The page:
A unit of German private bank Metzler is in the process of setting up a Pensionsfonds geared towards implementing the new “defined ambition” pension plans that have been made possible under this year’s major reform law in Germany.Other providers have also been positioning themselves to run such plans, although it is still unclear when – and perhaps even whether – they will be introduced.Speaking at the annual conference of Germany’s occupational pension association in Berlin earlier this month, Christian Remke, head of Metzler Pension Management, said could take some time before the first plan emerged.“We’ll see something by the end of 2019,” he said. Heribert KarchHeribert Karch, chairman of the German pension industry association aba, had earlier delivered an impassioned plea to the country’s employer representatives and trade unions to make the most of the new opportunities presented to them by the pension reform.“Many people have placed their hopes in you,” he said.He urged employers to use their new powers to get involved in what was a new phase of pension design as otherwise the state would intervene. Trade unions, meanwhile, should not be like “a rabbit staring at a snake” by focusing on the question of employers’ liability.The new pension plans were a responsible form of contribution-based scheme that was “completely different” from what was internationally known as defined contribution, said Karch.Trade unions should focus on the unprecedented opportunity to take part in the country’s productive wealth.“Use aba, use this opportunity – that is my appeal to you, the social partners,” he said.The pension reform law that came into effect in January – known as BRSG in German – for the first time allows occupational pension plans without guarantees, which would free employers from the obligation to top up plans. The defined ambition plans can only be established by employer associations and trade unions – the social partners. Metzler has a Pensionsfonds that it set up in 2014, but has but decided it was important to establish a separate fund for the new social partner model, according to Remke. This was for several reasons, including providing clear separation of assets, risk management, and digitalisation needs, he said.Metzler had hoped to have already completed the licencing process for the new Pensionsfonds, but it had underestimated how complex this would be, Remke added.It first informed the regulator, BaFin, of its plans last October, assuming the process would take three to six months. Its next meeting with the regulator is on 16 May.The new Pensionsfonds is being set up by Metzler Pension Management, which was recently spun out from Metzler Asset Management as a separate company.‘An unprecedented opportunity’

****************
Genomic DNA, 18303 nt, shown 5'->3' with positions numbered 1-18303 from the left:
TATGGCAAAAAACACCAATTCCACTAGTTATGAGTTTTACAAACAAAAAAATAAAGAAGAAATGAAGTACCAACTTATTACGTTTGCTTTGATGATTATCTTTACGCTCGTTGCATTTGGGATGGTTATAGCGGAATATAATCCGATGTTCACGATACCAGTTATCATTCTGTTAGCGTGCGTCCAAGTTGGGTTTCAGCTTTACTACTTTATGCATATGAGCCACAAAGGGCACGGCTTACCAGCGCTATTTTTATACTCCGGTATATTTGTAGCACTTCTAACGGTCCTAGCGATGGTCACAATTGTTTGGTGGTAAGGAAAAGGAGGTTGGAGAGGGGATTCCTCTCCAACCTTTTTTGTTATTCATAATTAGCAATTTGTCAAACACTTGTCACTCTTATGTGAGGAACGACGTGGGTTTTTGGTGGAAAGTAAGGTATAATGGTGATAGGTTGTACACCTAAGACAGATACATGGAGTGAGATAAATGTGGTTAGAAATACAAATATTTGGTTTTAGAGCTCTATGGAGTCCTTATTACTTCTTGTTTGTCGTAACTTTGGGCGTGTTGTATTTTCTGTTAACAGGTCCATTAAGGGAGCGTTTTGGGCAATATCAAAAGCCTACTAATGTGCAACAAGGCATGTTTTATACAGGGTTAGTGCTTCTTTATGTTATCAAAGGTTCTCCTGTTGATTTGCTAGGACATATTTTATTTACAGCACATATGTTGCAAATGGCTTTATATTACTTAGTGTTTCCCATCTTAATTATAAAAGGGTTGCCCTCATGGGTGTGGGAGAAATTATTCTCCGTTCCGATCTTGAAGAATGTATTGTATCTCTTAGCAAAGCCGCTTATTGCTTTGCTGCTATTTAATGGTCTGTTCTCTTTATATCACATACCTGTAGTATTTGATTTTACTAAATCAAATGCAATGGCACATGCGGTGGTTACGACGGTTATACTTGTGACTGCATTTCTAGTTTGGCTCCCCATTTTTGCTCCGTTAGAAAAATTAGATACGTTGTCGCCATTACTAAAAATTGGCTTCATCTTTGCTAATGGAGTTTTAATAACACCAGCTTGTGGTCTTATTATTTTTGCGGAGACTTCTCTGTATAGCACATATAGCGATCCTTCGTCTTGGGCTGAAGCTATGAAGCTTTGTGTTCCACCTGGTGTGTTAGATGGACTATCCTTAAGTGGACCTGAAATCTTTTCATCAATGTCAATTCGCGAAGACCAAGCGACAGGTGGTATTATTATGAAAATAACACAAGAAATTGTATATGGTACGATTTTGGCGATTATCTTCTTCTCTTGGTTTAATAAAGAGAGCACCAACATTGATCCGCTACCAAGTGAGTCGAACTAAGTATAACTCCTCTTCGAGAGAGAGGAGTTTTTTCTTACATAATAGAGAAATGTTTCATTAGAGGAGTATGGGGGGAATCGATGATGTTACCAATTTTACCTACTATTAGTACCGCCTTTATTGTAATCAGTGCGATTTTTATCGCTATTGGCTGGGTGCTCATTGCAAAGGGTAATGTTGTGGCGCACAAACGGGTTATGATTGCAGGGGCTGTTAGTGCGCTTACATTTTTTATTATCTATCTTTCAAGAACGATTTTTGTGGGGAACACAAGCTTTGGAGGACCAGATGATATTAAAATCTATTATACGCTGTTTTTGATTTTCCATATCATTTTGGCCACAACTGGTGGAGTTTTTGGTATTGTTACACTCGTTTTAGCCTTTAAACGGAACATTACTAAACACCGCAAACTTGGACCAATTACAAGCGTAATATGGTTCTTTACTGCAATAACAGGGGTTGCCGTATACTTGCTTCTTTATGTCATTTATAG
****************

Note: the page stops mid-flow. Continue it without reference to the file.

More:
Despite being the preferred option for responsible ship recycling when compared to South Asia’s shipbreaking yards, Turkey’s Aliaga-based breaking yards still face considerable challenges including high accident rate.Furthermore, there is a low level of awareness of occupational diseases at the Aliaga yards, according to NGO Shipbreaking Platform.“NGOs and local labour rights groups, including Platform partner Istanbul Health and Safety Labour Watch (IHSLW), are concerned about the high accident rate and the low awareness of occupational diseases at the Aliaga yards. As in South Asia, trade union organisation remains weak in Aliaga,” the platform said.What is more, as explained by the NGO, the landing method which is used in Turkey “also poses environmental challenges as the risk of slag and paint chips falling into the water is high.”However, the platform pointed out that through engagement with NGOs and labour rights groups, the Turkish Ship Recyclers Association remains attentive to constantly improving the industry practice.To that end, several of the yards in Aliaga have applied to be on the upcoming EU list of approved ship recycling facilities. “In order to make it on the EU list, the yards will be subject to critical assessment of their environmental and social performance,” the platform added.In 2016, Turkey dismantled 92 ships, including several drill ships and platforms. In comparison to South Asia, Turkey dismantles smaller vessels, many of them either EU-owned or EU-flagged. Aliaga is also a preferred destination for EU navy vessels, the platform’s data shows.